7. Implant according to claim 3, characterized in that said portion (14) of the screws (2) receiving the end fittings (12) of said connecting member (11) has a polygonal section and is a conjugate portion of a polygonal profile inner (13) of each nozzle, which prevents any rotation of the screw about its axis (XX).
8. Implant according to Claim 7, characterized in that the polygonal section (14) is extended on one side by a region (16) in spongy thread (17) and conical core (18) intended to penetrate into the associated facet ( 3) of the vertebra (L5 ...), and the opposite side with a threaded portion (21), and in that said locking means of the connecting member (11) conprennent nuts (23) each screwed onto said threaded portion (21) to lock the end caps (12) of the connecting member between the body (6) of the hooks (5) and these nuts.
9. Implant according to claim 5, characterized in that said means (23) for locking are complemented by an anti-recoil device nuts (23) on the rods (2).
10. The implant of claim 7, characterized in that the anti-kickback device is formed by the combination of a flange "24) piece with each nut (23) and at least one longitudinal flat (22) formed on said threaded portion (21) of each rod (2), the collar being deformable after screwing the nut to be pressed on the flat.
11. Implant according to claim 3, characterized in that the angle (A) between the longitudinal axis (XX) of each screw (2) and the midplane (P) of the blade (7) of the hook (5) is about 17 degrees.
12. Implant according to claim 2, characterized in that the fasteners in the vertebral facets (3) are pins (25) with screws (27) or hooks (28), prolonged by screws (29) or screw-nut system (31, 32).
13. Implant according to ravendication 2, characterized in that the fastening elements to said portion posté¬ higher are hooks (33) having a profile in U or V with a body (35) offset towards the end of the one (34a) 3rd branches (34a, 35b) of the U or V.
14. Implant according to claim 1, characterized in that the connecting member is a strip (38) into the ends of which are provided two holes (39, 41) one of which (41) is elongate adapted to the passage of respective fixing members, the slot allowing adjustment of the transverse position of the corresponding fixing element (2, 27, 29 ...).
15. Implant according to claim 1, characterized in that the connecting member is formed by the combination of a leaf spring (42) substantially U-shaped and curved ends (43) and two spiral springs (44) each associated to a curved end so that the latter and the corresponding spiral spring can be crossed by the respective fastening element (2 ...) with production of an elastic thrust on the hook (5) by the compressed coil spring.
16. Implant according to claim 1, characterized in that the connecting member comprises a cylinder (45) containing a piston (46) resiliently urged outwardly of the cylinder by a spring (47) housed in the latter, rings (48) being articulated to the ends of cylinder and piston.
17. Implant according to claim 3, characterized in that the connecting member is a spring (49) sensi- ably circular arc whose ends (51) are contoured to be complementary to correspon¬ pendent portions of said fastening elements (2 ...) and form end caps situated when the spring is at rest, in angularly offset planes from the general plane of the remainder of the spring, this angular offset being selected in a direction such that after mounting of the spring on the an¬ inking elements, bits exert an elastic thrust on the hooks (5).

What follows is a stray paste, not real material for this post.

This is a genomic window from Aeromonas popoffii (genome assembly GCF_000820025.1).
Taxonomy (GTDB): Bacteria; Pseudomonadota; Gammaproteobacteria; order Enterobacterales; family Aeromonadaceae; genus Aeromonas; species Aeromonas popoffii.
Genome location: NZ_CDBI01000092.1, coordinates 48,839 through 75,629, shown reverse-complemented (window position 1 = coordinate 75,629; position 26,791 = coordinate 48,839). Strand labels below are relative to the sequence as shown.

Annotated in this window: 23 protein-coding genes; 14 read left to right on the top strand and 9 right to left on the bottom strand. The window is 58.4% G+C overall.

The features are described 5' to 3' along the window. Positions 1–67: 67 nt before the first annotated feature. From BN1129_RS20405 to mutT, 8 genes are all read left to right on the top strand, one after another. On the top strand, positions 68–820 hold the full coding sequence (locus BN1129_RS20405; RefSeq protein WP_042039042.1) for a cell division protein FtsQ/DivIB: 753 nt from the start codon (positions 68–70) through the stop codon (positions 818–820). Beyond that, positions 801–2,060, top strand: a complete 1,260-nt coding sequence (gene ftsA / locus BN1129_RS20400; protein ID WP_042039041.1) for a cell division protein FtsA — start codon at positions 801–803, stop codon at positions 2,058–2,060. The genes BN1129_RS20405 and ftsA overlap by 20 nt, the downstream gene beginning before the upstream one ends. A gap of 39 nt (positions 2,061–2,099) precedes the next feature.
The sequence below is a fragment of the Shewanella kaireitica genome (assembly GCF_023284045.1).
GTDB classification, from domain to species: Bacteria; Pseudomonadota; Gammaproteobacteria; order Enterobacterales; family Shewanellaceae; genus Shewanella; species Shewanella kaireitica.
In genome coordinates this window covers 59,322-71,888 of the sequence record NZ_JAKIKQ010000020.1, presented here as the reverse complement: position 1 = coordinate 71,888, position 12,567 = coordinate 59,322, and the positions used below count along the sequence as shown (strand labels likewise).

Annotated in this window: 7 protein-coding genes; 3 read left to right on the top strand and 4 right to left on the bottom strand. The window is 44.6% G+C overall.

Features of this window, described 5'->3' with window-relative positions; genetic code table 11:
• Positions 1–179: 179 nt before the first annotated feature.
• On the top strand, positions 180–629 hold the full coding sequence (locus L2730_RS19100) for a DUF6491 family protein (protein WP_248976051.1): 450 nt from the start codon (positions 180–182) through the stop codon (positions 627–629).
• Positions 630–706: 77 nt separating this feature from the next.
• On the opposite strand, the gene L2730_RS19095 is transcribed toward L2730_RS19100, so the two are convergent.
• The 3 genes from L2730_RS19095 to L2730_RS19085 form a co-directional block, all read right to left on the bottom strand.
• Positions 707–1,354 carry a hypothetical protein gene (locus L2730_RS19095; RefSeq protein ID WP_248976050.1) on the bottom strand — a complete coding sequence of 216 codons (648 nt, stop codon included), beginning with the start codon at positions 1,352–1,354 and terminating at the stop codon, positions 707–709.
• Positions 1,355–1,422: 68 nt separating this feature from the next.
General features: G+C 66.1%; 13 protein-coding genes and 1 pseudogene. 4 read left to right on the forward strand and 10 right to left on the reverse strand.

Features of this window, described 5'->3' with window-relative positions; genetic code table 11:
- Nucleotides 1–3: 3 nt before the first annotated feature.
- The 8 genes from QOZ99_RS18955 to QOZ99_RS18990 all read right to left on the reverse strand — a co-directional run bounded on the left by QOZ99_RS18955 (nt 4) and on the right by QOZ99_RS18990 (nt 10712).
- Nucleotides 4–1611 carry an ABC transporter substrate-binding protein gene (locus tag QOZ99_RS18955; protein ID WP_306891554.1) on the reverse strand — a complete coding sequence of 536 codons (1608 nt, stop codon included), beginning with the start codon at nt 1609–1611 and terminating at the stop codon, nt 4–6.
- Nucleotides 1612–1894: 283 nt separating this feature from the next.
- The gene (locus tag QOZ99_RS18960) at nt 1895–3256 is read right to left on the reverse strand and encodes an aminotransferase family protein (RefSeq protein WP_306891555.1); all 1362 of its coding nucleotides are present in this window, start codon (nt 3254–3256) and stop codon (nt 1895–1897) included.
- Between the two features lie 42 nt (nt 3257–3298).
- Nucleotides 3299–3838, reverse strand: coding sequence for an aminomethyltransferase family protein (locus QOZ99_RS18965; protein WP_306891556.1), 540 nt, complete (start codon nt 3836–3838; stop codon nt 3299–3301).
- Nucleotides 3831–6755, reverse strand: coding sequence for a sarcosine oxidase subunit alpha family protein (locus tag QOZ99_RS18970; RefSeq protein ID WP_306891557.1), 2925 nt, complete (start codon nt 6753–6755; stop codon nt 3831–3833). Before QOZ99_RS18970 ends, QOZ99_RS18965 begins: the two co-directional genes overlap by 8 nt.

18. Implant according to claim 3, characterized in that said stop means of the connecting member (11, ...) and hooks (5) on the fastening elements (2) are washers (52), the central openings define flexible radial lugs (53) and friction retaining washers on said fasteners.
19. A method for placement of an implant (1) according to one of claims 3 to 17, wherein: a) is practiced resection thirds or bottom half of the inferior articular process of the vertebra with the upper side (3) of the fractured vertebra (L5), b) the fixing element is fixed (2) on said facet, is slipped over this element body (6) of the hook
(5) until the blade (7) of the latter is supported on the posterior arch (9) of the vertebra, c) mounting the member (11) connecting the anchoring elements, d) is put in place the stop means (23 ...) on the fastening elements.
20. The method of claim 18, wherein the connecting member (11) is resilient and has a substantially double omega or M with rounded vertices (Ha.) Connected by a rounded central connector (llb_) auto¬ risant the housing of the spinous process of an adjacent upper vertebra, and the ends of this connecting member are constituted by caps (12) having a profile (13) complementary to that of the corresponding portion (14) of each screw (2 ) constituting the aforesaid fastening elements, and the stop means comprise nuts (23) extended by colleiettes (24), in which method: a) securing the screw (.2) on said facet, is threaded on the screw body (6) of the hook (5) until the blade (7) of the latter is supported on the posterior arch (9) of the vertebra, b) mounting the member (11) of binding elastic compression on the screw capping the correspon¬ pendent portions (14) of the screws (2) by the nozzles (12) of said member, c) are screwed nuts (23) on the threaded portions (21) of the screws (2) to lock in place, the connecting member and the hooks, d) and clamp the flanges (24) nuts to overwrite on the flats (22) of the screws to prevent any recoil of the nuts by loosening.
PCT/FR1996/000839 1995-06-13 1996-06-04 Implant for surgically treating a vertebral isthmic fracture WO1996041582A1 (en)

Priority Applications (2)

Application Number Priority Date Filing Date Title
FR9506995A FR2735351B1 (en) 1995-06-13 1995-06-13 An implant for the surgical treatment of spinal fracture isthmus
FR95/06995 1995-06-13

Applications Claiming Priority (1)

Application Number Priority Date Filing Date Title
AU6229196A AU6229196A (en) 1995-06-13 1996-06-04 Implant for surgically treating a vertebral isthmic fracture

Publications (1)

Publication Number Publication Date
WO1996041582A1 true true WO1996041582A1 (en) 1996-12-27

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Family Applications (1)

Application Number Title Priority Date Filing Date
PCT/FR1996/000839 WO1996041582A1 (en) 1995-06-13 1996-06-04 Implant for surgically treating a vertebral isthmic fracture

Country Status (2)

Country Link
FR (1) FR2735351B1 (en)
WO (1) WO1996041582A1 (en)